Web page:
GERHARD RICHTER (B. 1932)
GERHARD RICHTER (B. 1932)
GERHARD RICHTER (B. 1932)
3 More
Artist's Resale Right ("Droit de Suite"). Artist's… Read more PROPERTY FROM A PRIVATE GERMAN COLLECTION
GERHARD RICHTER (B. 1932)

Grünes Feld (Green Field)

Details
GERHARD RICHTER (B. 1932)
Grünes Feld (Green Field)
signed, numbered and dated '223 Richter 69' (on the reverse)
oil on canvas
39 x 49 1/4in. (99 x 125cm.)
Painted in 1969
Provenance
Acquired directly from the artist by the present owner in 1975.
Literature
Gerhard Richter, exh. cat., Venice, XXXVI Biennale Internazionale dell'Arte, La Bienale di Venezia - German Pavilion, 1972, p. 41, no. 223 (illustrated, p. 70).
R. Wedewer, ‘Zum Landschaftstypus Gerhard Richters’, in Pantheon, no. 33, 1975, p. 47.
J. Harten and D. Elger (eds.), Gerhard Richter Bilder: Paintings 1962-1985, exh. cat., Dusseldorf, Städtische Kunsthalle Düsseldorf, 1986, p. 373, no. 223 (source image illustrated, p. 98).
F. Jahn (ed.), Gerhard Richter Atlas, exh. cat., Munich, Städtische Galerie im Lenbachhaus, 1989 (source image illustrated, p. 94).
Kunst- und Ausstellungshalle der Bundesrepublik Deutschland (ed.), Gerhard Richter, Werkübersicht/Catalogue Raisonné: 1962-1993, vol. III, Ostfildern-Ruit 1993, p. 158, no. 223 (illustrated in colour, p. 32).
H. Friedel and U. Wilmes (eds.), Atlas of the photographs, collages and sketches, London 1997, p. 340, no. 171 (source image illustrated in colour, p. 95).
H. Althöfer (ed.), Informel: Begegnung und Wandel, vol. II, Dortmund 2002, p. 90 (illustrated in colour, p. 89).
G. Ruge and J. Schäfer (eds.), Lebensbilder, Landesbilder: Geschichten aus und über Nordrhein-Westfalen, Münster 2003, no. 203 (illustrated in colour, p. 202).
H. Friedel (ed.), Gerhard Richter Atlas, London 2006, p. 816, no. 171 (source image illustrated in colour, p. 190).
Gerhard Richter: Panorama, exh. cat., London, Tate Modern, 2011, p. 248.
D. Elger (ed.), Gerhard Richter Catalogue Raisonné, Nos. 198-388, 1968-1976, Vol. II, Berlin 2017, no. 223 (illustrated in colour, p. 129).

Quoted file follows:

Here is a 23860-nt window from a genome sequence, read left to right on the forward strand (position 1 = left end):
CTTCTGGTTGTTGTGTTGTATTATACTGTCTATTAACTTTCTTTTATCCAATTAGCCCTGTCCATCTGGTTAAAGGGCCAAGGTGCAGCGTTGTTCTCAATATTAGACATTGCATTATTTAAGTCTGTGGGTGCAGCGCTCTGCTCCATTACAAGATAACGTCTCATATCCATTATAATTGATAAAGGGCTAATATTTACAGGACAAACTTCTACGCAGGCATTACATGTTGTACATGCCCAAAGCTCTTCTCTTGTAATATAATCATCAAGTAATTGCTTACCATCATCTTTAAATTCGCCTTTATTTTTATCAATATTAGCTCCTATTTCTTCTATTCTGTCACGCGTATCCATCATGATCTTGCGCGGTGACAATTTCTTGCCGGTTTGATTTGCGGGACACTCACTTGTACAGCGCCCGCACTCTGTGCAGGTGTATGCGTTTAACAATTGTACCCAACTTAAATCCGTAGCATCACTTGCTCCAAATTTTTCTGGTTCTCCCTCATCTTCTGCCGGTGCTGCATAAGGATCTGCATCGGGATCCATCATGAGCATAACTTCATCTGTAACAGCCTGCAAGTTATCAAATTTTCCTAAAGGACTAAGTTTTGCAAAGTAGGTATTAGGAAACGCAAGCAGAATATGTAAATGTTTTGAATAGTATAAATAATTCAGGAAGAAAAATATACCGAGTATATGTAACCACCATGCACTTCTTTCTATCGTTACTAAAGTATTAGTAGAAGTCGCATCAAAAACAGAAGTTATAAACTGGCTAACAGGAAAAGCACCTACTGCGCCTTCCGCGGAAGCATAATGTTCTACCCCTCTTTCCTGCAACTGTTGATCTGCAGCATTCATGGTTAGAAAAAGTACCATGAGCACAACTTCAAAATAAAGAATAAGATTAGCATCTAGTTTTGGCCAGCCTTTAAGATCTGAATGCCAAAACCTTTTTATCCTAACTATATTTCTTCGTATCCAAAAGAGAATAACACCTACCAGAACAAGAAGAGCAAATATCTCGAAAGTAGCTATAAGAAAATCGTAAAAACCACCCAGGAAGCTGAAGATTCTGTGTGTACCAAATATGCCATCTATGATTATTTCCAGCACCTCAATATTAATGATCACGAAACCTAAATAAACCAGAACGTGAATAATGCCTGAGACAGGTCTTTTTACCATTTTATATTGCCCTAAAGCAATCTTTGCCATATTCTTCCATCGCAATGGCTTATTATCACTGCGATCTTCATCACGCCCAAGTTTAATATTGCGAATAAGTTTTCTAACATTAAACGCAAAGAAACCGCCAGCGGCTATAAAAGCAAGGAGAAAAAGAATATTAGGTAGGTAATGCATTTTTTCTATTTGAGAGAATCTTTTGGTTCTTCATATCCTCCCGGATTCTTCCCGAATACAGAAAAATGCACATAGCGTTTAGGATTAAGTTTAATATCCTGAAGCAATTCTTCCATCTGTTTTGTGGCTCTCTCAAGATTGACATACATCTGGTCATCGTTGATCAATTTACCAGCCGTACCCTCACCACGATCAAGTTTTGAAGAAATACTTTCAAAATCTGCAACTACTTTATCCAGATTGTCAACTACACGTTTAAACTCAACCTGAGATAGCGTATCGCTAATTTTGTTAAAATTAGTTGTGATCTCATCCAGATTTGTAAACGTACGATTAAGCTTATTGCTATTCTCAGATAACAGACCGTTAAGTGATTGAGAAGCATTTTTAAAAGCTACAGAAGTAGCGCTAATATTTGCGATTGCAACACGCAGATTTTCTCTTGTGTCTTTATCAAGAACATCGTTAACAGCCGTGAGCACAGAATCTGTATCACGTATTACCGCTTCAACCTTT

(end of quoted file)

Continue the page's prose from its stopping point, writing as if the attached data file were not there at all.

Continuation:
Exhibited
Bonn, Kunstmuseum Bonn, Der Westen leuchtet, 2010, p. 405 (illustrated in colour, p. 359).
Wiesbaden, Museum Wiesbaden, Gerhard Richter. Frühe Bilder, 2018.
Bonn, Kunstmuseum Bonn (on long-term loan since 2001).
Special notice
Artist's Resale Right ("Droit de Suite"). Artist's Resale Right Regulations 2006 apply to this lot, the buyer agrees to pay us an amount equal to the resale royalty provided for in those Regulations, and we undertake to the buyer to pay such amount to the artist's collection agent. This lot has been imported from outside of the UK for sale and placed under the Temporary Admission regime. Import VAT is payable at 5% on the hammer price. VAT at 20% will be added to the buyer’s premium but will not be shown separately on our invoice.

Brought to you by

Claudia Schürch
Claudia Schürch Senior Specialist, Head of Evening Sale

Lot Essay

Acquired directly from the artist by the present owner in 1975, Grünes Feld (Green Field) (1969) is a rare early example of Gerhard Richter’s coloured photorealist landscapes. Bisected across the horizon line, the work depicts a rolling green pasture beneath a mottled sky. Based on a photograph documented in his compendium Atlas, it replicates the blurred surface of the original snapshot, the scene dissolving into an abstract haze. Formerly on loan to the Kunstmuseum Bonn, the work captures the birth of landscape painting in earnest within Richter’s practice. Contemporaneous with his celebrated Wolken (Clouds) and Seestücke (Seascapes), it captures the engagement with German Romanticism that would occupy him for the next two decades. Though Richter had been making photo-paintings since 1962, it was not until 1968 that he began to work from colour landscape images, and increasingly from his own photographs. One of a small number of these works from 1969 to remain in private hands, Grünes Feld takes its place alongside similar early examples held in institutions worldwide, including the Art Institute of Chicago, the Museum Moderner Kunst Stiftung Ludwig, Vienna and the Neues Museum, Nuremberg, on long-term loan.

Richter’s first landscapes date from the early 1960s, but it was after a trip to Corsica that the genre began to assume a prominent position in his oeuvre. In 1968, with his wife Ema and young daughter Betty, the artist travelled to the island for his first family vacation. While there, he captured numerous rolls of film which he subsequently translated into paintings, each defined by their wide open horizons and low dramatic skies. Where Richter had previously worked largely from secondary sources—including magazines, newspapers and family albums—he would subsequently make frequent use of his own photographs. He began to capture the German countryside and locations he visited on his travels, relishing the blurred resolution and hazy sense of nostalgia latent in his snapshots. ‘I see countless landscapes, photograph barely one in 100,000, and paint barely 1 in 100 of those that I photograph’, he explained. ‘I am therefore seeking something quite specific’ (G. Richter, quoted in D. Elger (ed.), Gerhard Richter: Landscapes, Ostfildern-Ruit 1998, p. 19).